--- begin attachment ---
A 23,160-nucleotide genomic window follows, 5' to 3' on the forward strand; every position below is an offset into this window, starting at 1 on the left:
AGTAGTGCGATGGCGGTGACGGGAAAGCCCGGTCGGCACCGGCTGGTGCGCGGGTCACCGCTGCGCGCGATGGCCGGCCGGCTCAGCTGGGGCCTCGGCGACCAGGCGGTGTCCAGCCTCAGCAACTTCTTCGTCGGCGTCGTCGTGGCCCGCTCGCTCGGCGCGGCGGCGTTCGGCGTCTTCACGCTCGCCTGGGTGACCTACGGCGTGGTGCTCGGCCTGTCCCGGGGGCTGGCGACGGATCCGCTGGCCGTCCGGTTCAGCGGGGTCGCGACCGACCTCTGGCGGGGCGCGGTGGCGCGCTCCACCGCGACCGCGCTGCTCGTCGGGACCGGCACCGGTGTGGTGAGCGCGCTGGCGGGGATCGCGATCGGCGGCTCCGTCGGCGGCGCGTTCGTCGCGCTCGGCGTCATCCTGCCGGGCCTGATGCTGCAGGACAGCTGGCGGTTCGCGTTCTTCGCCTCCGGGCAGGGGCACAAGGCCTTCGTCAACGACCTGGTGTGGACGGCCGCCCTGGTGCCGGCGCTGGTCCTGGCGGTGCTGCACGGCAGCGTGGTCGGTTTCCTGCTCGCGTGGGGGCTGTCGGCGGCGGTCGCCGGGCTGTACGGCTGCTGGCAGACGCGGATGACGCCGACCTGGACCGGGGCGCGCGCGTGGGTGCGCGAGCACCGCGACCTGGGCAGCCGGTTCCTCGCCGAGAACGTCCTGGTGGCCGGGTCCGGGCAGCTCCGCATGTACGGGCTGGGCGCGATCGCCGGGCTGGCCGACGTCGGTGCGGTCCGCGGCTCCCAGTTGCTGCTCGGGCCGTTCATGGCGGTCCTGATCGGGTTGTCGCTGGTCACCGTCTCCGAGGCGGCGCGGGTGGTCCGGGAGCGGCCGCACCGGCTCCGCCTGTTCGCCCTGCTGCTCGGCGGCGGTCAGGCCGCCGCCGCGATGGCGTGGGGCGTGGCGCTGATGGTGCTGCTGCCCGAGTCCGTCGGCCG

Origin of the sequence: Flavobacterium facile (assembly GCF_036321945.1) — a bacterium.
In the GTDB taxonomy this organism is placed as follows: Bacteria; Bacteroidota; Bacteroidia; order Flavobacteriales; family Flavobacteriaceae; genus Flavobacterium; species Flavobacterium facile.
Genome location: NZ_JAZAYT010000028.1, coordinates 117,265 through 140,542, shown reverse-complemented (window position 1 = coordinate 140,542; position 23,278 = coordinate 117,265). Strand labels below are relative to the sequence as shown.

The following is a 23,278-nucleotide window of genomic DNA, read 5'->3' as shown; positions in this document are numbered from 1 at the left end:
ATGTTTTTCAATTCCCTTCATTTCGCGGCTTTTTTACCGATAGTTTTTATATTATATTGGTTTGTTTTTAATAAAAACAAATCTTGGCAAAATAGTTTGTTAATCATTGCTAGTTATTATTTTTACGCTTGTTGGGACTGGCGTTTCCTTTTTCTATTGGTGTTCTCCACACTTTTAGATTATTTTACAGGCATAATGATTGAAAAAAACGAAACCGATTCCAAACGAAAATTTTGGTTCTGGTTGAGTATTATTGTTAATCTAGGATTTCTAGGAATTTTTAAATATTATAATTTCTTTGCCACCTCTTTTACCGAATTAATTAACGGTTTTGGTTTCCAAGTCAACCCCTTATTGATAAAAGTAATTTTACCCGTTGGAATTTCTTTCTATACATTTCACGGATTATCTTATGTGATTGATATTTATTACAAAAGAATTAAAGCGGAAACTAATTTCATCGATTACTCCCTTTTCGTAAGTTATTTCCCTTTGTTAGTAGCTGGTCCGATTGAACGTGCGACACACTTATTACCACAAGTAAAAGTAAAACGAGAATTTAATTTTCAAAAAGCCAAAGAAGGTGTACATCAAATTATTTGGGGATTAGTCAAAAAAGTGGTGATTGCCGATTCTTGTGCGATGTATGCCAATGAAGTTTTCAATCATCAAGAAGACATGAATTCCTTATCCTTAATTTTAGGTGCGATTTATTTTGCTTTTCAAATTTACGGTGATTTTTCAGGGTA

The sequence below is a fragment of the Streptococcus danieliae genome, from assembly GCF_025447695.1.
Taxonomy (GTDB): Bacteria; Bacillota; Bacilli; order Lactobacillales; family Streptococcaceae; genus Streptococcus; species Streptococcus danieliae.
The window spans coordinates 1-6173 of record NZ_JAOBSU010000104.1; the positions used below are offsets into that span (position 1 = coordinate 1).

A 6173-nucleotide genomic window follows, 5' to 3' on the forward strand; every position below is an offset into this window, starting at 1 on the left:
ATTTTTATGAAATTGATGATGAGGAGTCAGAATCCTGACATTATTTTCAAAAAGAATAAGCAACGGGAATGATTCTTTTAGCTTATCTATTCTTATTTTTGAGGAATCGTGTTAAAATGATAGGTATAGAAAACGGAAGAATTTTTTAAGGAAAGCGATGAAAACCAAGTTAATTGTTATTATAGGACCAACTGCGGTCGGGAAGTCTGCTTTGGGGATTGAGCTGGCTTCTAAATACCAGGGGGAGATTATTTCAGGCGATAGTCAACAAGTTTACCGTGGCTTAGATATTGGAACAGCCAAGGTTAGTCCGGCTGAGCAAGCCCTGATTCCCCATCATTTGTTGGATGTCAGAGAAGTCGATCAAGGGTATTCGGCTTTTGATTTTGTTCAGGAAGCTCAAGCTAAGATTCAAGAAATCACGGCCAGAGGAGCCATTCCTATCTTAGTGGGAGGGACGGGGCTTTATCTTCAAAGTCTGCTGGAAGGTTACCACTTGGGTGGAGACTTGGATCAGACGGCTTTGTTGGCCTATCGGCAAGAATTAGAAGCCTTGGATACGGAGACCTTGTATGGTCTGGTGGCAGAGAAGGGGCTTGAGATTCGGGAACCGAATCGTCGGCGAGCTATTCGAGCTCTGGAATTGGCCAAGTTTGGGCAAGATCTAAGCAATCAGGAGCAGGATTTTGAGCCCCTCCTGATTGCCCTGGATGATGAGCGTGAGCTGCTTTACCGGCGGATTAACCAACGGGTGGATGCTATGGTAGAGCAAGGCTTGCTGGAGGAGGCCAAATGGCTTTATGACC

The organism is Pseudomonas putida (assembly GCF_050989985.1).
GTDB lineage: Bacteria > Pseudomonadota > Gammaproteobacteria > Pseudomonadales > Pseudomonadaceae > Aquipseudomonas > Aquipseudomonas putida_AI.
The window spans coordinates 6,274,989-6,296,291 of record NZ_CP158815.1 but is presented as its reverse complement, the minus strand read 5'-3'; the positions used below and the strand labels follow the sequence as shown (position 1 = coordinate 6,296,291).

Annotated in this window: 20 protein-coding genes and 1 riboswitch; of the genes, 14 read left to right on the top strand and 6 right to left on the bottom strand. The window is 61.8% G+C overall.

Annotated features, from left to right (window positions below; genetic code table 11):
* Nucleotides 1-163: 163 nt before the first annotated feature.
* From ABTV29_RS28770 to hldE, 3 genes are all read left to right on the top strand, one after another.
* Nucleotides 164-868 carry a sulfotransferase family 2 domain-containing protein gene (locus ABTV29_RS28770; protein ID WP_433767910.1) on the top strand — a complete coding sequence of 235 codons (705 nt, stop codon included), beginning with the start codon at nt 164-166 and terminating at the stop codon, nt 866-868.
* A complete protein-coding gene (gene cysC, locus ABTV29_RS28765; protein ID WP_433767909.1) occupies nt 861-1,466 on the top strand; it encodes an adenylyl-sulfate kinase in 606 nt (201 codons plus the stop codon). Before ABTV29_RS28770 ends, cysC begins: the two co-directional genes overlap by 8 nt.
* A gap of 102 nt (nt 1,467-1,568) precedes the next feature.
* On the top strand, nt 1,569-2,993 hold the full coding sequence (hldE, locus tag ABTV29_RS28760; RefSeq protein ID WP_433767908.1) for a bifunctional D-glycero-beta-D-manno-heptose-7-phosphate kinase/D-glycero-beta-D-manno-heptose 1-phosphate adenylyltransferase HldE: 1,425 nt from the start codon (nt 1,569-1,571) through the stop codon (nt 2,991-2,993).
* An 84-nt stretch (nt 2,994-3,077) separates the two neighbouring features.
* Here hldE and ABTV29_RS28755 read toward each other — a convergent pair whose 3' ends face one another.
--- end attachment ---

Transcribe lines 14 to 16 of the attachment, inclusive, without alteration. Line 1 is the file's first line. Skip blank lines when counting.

GTDB lineage: Bacteria > Pseudomonadota > Gammaproteobacteria > Pseudomonadales > Pseudomonadaceae > Aquipseudomonas > Aquipseudomonas putida_AI.
The window spans coordinates 6,274,989-6,296,291 of record NZ_CP158815.1 but is presented as its reverse complement, the minus strand read 5'-3'; the positions used below and the strand labels follow the sequence as shown (position 1 = coordinate 6,296,291).

Annotated in this window: 20 protein-coding genes and 1 riboswitch; of the genes, 14 read left to right on the top strand and 6 right to left on the bottom strand. The window is 61.8% G+C overall.